Monthly Archives: September 2010

Strength is Strength

“Yo, how much can you bench?”

“Yo, how much can you squat?”

“Yo, yo, how much can you dead?”

I hear these questions all too frequently in the industry and around the fitness forums. These lifts are routinely performed by many a gym goer and regarded by many as rites of passage into strength-hood.

These three lifts – the squat, bench press and dead lift (for those of you who don’t know them), are known as “free weight” exercises. These exercises are very productive and beneficial if you do them correctly – like any other weight lifting exercise.

However, the folks who perform these lifts often place heavy judgement on those who don’t. They’ll say that free weights are “real weights” and the use of machines does not mimic real life movements and thus any strength you develop using machines won’t carry over to the real world. So if your numbers in the free weight lifts are not up to snuff, you are considered weak by the people who are good at them.

This is, like, so silly!

You’re muscles don’t know the difference between weights that are round or square, attached to a pulley or a guide rod, fixed to a long bar or a short bar or any other configuration you can thing of. Gravity effects each of these in exactly the same manner.

Muscles contract and lengthen. They either experience a meaningful level of resistance and fatigue or they don’t. While it is true that some exercises can be more productive overall than others (FE: the squat is a better overall exercise than lunges as is the leg press vs. leg extensions), the bottom line is meaningful resistance and sufficient fatigue and then recovery.

Strength is strength. Don’t let anyone tell you differently.

Shit Your Doctor Says


Let’s face it – sometimes well-meaning and wonderful people talk shit and say dumb things. And they often say dumb things with conviction.

Sometimes they are famous actors who say intelligent things like “Save our planet!” Our planet has a name – it’s called the Earth.

Sometimes they are politicians who say brilliant things like “Building a Mosque near ground zero in un-American.” Please. Read the Constitution.

Sometimes they are – brace yourselves now – doctors who say things like:

– Eat a low fat diet if you’re a diabetic
– Low carb diets are fad diets
– Fiber is good for your digestion
– You need to eat complex carbohydrates
– Saturated fat causes heart disease
– Eating cholesterol puts you at risk for heart disease
– Walking is the best form of exercise
– Blood vitamin D levels above 100 ng/dl are toxic
– To lose weight, eat less calories
– Use margarine instead of butter (yes indeed they STILL say this!)
– If your cholesterol is over 200 you need take statins

This is a short list of well-meaning yet totally dumb shit your doctor says. If your doctor is giving you advice on nutrition or exercise, demand the evidence. Doctors have a responsibility to support their statements. You’re the boss – not them.

But all the above statements are shit. Wipe them out of your mind. And once gone, refill yourselves on reality by visiting the Nutrition and Metabolism Society website.

A Good President


I reached into my gym fridge the other day to eat some duck mousse pate from D’Artagnan Foods. I was looking forward to the creamy, rich flavor and enjoy the fact that I was eating something healthy. I’ve had some of their products before in the past and have enjoyed them.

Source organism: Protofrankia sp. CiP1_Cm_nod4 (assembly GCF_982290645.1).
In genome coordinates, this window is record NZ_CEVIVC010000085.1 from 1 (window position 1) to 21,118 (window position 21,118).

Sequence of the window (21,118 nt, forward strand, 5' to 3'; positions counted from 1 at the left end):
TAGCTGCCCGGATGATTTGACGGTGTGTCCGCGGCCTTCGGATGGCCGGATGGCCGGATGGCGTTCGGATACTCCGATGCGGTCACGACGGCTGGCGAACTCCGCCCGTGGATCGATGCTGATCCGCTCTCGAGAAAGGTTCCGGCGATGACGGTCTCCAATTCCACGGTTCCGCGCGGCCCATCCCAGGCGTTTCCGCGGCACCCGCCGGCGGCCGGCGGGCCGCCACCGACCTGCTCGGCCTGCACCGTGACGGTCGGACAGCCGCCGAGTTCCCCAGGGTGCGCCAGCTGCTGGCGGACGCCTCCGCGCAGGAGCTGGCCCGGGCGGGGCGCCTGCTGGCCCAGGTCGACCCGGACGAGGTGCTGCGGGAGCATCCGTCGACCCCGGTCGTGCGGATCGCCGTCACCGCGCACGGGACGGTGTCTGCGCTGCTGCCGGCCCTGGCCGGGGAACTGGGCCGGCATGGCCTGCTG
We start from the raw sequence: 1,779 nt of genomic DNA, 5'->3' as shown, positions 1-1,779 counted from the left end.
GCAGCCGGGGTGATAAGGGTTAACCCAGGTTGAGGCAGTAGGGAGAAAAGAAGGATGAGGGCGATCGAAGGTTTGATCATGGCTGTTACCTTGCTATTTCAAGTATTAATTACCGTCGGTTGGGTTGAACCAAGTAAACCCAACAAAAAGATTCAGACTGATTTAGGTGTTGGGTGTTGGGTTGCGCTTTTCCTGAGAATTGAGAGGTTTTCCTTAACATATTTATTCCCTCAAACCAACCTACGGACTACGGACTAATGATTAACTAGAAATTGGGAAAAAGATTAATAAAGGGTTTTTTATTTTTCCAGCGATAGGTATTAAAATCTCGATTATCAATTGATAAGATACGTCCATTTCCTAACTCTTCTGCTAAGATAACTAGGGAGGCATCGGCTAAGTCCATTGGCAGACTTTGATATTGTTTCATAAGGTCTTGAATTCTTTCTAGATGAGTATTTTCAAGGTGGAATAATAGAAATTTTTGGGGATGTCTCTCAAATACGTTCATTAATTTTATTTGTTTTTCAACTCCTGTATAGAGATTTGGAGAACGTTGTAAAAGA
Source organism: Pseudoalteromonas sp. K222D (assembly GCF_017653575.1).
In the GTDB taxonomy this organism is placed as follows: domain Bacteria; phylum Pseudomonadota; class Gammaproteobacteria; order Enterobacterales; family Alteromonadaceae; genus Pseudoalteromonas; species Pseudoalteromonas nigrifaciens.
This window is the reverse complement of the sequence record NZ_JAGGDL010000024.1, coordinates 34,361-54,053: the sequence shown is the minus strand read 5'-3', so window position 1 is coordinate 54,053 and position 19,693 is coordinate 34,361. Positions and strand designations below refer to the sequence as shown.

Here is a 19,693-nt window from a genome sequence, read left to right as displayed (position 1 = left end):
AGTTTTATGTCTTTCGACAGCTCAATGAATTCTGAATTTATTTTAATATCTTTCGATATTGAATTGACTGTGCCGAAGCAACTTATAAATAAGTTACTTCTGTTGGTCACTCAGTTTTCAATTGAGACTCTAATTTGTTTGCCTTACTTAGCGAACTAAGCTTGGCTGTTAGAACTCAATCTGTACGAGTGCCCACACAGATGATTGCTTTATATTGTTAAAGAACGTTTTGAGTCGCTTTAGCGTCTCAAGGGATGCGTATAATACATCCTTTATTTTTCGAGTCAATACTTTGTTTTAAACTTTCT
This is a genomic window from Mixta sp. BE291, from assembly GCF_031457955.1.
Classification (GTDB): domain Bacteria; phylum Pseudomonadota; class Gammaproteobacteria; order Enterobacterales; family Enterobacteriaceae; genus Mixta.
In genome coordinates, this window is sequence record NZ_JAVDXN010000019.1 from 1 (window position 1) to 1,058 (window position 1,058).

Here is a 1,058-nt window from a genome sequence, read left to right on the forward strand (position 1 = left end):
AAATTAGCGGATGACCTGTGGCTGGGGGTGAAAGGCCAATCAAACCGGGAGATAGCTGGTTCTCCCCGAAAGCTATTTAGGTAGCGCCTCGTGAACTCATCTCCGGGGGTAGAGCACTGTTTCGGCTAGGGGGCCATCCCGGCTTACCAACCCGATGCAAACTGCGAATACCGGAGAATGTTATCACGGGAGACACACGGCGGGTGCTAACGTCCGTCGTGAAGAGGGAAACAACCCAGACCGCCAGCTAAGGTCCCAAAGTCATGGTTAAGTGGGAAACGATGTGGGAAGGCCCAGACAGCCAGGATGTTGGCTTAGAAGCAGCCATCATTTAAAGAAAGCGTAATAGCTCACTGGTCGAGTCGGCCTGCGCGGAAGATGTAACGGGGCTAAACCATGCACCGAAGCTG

As I turned over the dish to check the fat and protein content so that I could smile knowing that I was eating something really fatty, horror struck. On the front of the product it said:

“Made with duck liver & duck fat.”

But the flip side revealed more ingredients:

“Made with milk, corn starch and hydrolized soy protein.”

Disgusted and disappointed, I instantly wrote to the company:

Dear D’Artagnon –

I recently bought a dish of your Mousse Basquaise duck liver. On the front it says “”Made with Duck Liver & Duck Fat with Red Bell Peppers and Port Wine.”

Today as I opened it to eat for breakfast, I turned it over to read the protein content and much to my dismay, I saw further ingredients not listed on the front – milk, corn starch and hydrolyzed soy! The milk is not so bad but the corn starch and soy are awful. Why in the world would you add these garbage ingredients to an otherwise fantastic product?

Until you remove these unhealthy fillers from your products I will no longer buy D’Artagnan products. I will also alert everyone I know about this.

To his credit, the President of the company emailed me back that day:

Dear Mr. Hahn,

Thanks for your feedback and I’ll try to address your concerns here.

Unlike other products of this nature, we use no pork in our product, so there is no saturated fat to make an emulsion. As a result ,we need to add natural binders to help the emulsion occur (which results in a smooth mousse). In our experience, Corn starch and hydrolized soy are not bad. They are natural “flours” derived from 2 cereals.

Long-time consumers and customers know D’Artagnan is committed to using only the best and freshest products and ingredients. We have built our reputation on that.

I respect your expertise and right to disagree. That said, I hope you will reconsider your stance against us but at the very least I thank you for your comments.

Andy Wertheim, President
D’Artagnan, Inc.

Alright so I was a bit of a goon for going off like that in haste. But it really riled me that these god awful ingredients were not on the front. And whether or not he is right about the saturated fat being necessary to make it creamy, I don’t know (duck fat does have 35% saturated fat). But that he wrote back so quickly shows that he is a good President.

Now I like his company even more.

Rice and Beans vs. Steak and Eggs